High-powered magnets are a safety risk to children — toddler through teen. Injuries due to ingestion and inhalation are increasing, serious and sometimes fatal.
When two or more magnets are swallowed, they attract each other internally. Many incidents have resulted in surgeries to remove the magnets. When a magnet has to be removed surgically, it also can require repairing the child's damaged stomach and intestines.
If you suspect magnets have been swallowed:
• Seek immediate medical attention
• Medical symptoms to watch for are: abdominal pains, nausea, vomiting and diarrhea.
• In X-rays, multiple magnetic pieces may appear as a single object.
These high-powered magnets are not the magnets off your grandfather's refrigerator door. They are up to eight times stronger than magnets that are used in toys.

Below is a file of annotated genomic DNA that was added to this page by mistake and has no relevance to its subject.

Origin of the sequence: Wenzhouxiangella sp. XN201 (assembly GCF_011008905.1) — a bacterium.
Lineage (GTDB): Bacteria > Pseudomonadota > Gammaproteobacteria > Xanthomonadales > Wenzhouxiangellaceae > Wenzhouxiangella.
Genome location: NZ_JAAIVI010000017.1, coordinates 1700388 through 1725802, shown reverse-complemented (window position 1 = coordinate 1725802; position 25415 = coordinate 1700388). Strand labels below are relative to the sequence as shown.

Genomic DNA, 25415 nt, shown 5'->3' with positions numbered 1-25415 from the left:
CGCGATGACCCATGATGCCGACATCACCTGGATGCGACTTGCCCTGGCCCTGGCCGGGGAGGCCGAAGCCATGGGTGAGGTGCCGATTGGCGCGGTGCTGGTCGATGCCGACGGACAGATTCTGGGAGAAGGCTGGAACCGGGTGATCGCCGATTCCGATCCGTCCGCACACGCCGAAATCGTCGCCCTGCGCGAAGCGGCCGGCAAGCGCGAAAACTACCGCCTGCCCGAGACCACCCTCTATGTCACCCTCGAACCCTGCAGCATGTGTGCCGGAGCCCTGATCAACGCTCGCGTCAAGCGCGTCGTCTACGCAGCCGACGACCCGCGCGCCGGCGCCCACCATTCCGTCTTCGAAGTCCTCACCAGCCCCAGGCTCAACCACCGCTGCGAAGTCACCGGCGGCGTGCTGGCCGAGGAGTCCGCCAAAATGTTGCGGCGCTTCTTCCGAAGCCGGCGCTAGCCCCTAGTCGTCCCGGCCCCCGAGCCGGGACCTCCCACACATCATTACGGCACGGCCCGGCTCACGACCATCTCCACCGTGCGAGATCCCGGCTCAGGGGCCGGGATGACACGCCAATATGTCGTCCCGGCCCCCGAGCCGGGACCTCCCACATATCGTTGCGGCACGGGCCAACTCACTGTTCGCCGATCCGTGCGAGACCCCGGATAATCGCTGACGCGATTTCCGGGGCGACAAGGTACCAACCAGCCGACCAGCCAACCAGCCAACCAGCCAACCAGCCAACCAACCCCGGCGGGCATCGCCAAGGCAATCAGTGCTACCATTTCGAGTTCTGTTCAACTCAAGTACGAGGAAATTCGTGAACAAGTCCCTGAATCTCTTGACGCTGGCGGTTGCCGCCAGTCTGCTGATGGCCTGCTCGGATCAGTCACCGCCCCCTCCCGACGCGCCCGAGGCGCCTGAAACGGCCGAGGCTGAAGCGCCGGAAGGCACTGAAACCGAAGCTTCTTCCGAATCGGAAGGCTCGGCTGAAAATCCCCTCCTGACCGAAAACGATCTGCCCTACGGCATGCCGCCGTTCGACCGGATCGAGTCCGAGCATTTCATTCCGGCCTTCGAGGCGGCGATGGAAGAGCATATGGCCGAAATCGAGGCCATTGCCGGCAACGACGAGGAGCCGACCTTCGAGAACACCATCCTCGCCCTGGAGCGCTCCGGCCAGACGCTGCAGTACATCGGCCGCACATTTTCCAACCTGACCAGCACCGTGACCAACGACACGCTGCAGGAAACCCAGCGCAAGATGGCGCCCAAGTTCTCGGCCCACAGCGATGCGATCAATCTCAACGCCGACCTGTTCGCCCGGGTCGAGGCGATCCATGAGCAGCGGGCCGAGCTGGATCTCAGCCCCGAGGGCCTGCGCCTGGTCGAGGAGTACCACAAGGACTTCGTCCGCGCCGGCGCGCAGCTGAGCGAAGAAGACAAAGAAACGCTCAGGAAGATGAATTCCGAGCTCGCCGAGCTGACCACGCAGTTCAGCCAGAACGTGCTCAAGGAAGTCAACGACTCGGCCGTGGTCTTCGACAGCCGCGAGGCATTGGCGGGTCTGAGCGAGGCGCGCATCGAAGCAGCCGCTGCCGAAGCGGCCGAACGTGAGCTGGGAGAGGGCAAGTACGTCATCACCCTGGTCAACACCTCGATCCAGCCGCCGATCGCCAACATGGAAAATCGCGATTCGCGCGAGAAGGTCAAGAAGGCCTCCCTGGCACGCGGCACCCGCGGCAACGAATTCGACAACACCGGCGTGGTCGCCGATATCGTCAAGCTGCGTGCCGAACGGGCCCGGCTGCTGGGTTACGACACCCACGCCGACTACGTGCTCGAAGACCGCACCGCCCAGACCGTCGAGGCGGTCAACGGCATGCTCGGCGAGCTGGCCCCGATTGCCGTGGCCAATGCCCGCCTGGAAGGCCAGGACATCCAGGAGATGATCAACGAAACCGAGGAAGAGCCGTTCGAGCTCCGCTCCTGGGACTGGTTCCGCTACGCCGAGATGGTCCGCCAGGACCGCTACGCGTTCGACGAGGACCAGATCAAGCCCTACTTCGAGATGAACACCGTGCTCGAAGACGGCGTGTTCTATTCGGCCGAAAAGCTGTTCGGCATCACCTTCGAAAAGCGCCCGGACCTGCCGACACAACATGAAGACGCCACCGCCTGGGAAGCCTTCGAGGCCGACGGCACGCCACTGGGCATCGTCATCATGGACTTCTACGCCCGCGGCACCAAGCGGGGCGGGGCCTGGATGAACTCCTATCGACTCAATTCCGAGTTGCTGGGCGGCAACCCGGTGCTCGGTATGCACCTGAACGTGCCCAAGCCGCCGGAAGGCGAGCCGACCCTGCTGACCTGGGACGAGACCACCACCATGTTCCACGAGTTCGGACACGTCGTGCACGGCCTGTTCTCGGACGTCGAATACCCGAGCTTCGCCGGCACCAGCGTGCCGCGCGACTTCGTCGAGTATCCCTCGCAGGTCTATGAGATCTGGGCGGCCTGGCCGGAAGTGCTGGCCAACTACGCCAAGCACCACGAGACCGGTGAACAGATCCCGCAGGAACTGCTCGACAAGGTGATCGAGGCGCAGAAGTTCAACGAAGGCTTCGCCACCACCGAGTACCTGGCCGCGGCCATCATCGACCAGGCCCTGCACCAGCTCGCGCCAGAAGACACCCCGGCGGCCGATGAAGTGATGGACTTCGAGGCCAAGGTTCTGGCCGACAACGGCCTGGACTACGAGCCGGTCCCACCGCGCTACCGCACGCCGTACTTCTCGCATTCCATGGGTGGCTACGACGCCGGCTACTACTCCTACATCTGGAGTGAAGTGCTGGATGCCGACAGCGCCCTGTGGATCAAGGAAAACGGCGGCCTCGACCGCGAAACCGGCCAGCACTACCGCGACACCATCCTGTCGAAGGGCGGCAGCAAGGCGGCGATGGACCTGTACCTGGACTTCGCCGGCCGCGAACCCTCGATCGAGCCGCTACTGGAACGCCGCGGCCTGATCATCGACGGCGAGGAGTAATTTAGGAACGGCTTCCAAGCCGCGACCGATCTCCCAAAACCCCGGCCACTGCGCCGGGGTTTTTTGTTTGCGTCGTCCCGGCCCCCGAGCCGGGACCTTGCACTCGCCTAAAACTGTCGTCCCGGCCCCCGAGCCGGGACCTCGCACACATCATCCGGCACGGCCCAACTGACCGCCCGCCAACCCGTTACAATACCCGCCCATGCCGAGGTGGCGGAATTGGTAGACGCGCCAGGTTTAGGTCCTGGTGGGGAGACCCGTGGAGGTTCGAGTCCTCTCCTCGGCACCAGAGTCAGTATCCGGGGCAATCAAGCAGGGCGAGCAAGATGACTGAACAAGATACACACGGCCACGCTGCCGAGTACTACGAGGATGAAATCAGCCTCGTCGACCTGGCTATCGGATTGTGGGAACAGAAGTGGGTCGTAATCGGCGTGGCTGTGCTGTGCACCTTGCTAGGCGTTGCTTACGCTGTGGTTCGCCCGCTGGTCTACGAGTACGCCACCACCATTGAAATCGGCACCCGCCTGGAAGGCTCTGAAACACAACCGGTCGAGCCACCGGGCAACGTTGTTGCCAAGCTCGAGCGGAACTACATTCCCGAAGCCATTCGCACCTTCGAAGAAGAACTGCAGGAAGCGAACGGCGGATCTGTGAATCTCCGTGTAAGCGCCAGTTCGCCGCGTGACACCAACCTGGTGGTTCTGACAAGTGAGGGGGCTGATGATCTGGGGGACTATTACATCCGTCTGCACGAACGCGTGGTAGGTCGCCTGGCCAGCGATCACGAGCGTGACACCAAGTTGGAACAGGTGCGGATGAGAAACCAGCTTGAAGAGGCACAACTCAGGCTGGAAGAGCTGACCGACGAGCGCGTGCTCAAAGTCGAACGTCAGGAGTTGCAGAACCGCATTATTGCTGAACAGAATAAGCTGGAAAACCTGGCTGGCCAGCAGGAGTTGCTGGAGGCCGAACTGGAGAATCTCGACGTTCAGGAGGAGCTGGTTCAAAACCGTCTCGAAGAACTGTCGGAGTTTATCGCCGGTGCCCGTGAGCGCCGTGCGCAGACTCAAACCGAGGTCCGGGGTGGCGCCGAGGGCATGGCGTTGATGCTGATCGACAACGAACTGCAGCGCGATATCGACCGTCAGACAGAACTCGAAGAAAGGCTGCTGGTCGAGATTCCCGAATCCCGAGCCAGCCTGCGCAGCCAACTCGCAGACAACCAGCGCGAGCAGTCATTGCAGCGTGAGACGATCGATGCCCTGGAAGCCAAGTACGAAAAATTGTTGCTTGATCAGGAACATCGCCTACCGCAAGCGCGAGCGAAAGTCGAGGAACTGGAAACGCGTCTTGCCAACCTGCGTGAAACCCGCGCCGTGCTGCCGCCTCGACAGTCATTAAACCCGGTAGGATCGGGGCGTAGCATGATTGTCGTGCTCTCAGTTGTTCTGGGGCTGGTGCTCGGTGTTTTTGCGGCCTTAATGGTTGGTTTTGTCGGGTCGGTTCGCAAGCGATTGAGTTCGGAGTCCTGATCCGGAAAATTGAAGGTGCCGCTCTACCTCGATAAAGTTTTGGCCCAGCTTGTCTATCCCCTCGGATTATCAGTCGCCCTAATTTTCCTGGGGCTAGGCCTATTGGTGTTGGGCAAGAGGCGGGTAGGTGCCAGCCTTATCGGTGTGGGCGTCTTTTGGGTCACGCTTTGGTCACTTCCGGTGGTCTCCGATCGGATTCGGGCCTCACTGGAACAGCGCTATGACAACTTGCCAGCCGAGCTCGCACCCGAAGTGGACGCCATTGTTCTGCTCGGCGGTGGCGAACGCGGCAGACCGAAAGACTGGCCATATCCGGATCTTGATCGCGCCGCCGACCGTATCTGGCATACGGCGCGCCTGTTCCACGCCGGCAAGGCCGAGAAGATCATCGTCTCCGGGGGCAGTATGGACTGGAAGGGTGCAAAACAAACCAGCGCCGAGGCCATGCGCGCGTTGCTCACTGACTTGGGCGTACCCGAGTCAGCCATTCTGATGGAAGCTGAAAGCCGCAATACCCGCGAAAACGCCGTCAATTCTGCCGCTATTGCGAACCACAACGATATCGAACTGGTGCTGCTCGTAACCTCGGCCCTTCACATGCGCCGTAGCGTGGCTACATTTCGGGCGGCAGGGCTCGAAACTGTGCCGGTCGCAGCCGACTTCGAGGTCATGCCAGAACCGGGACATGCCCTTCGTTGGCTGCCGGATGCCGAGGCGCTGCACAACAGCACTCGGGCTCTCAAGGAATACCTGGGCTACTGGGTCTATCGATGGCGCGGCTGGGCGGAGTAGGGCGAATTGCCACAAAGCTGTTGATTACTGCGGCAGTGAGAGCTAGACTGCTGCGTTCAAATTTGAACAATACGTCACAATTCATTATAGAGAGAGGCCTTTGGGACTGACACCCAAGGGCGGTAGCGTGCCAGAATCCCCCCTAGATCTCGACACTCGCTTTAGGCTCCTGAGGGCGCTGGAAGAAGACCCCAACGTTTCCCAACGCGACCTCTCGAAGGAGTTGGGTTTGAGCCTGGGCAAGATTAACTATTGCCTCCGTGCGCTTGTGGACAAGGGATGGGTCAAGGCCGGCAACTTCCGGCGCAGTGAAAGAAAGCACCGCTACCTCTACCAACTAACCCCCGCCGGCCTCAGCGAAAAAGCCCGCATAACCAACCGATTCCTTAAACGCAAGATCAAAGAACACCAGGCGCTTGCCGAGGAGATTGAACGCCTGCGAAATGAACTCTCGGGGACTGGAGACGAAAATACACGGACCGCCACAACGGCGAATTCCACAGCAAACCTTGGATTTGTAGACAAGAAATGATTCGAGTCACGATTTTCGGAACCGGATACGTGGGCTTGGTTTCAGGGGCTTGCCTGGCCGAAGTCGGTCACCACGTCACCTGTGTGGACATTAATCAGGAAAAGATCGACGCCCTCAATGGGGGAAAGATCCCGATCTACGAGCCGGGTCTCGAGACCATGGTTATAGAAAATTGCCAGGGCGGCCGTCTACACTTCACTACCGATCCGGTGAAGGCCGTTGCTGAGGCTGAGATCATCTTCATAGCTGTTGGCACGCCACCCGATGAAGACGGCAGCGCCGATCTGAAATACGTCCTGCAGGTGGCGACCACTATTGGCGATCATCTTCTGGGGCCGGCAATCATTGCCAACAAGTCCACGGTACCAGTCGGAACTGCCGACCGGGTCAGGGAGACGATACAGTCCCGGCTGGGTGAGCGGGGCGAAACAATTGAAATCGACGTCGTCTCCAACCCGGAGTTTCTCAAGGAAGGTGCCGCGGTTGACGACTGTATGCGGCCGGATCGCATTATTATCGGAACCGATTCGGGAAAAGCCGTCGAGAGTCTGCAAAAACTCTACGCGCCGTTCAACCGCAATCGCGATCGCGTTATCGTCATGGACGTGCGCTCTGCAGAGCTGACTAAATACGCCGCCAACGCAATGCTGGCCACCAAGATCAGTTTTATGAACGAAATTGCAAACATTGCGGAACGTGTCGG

Attention: Magnet Sets Final Rule Vacated by Federal Court; Removed from Code of Federal Regulations. Please see Federal Register Notice for more Information.
Commission staff published an informational briefing package on magnet sets in June 2020.
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Magnet OnSafety Blogs
CPSC accepted the industry ASTM F963 manufacturing standard as a mandatory toy standard in February 2012. The mandatory standard took effect June 12, 2012.
Where can I find additional information?
For more information, please contact the U.S. Consumer Product Safety Commission:
- Office of Compliance (for specific enforcement inquires): e-mail: email@example.com; telephone: (800) 638-2772.
- Small Business Ombudsman (for general assistance understanding and complying with CPSC regulations): e-mail: Please use our Contact Form, which is the best way to get a fast response; telephone: (888) 531-9070.
CPSC Safety Alerts and Neighborhood Safety Network posters are not available to order. If you would like to use these safety publications, they are free to download and print.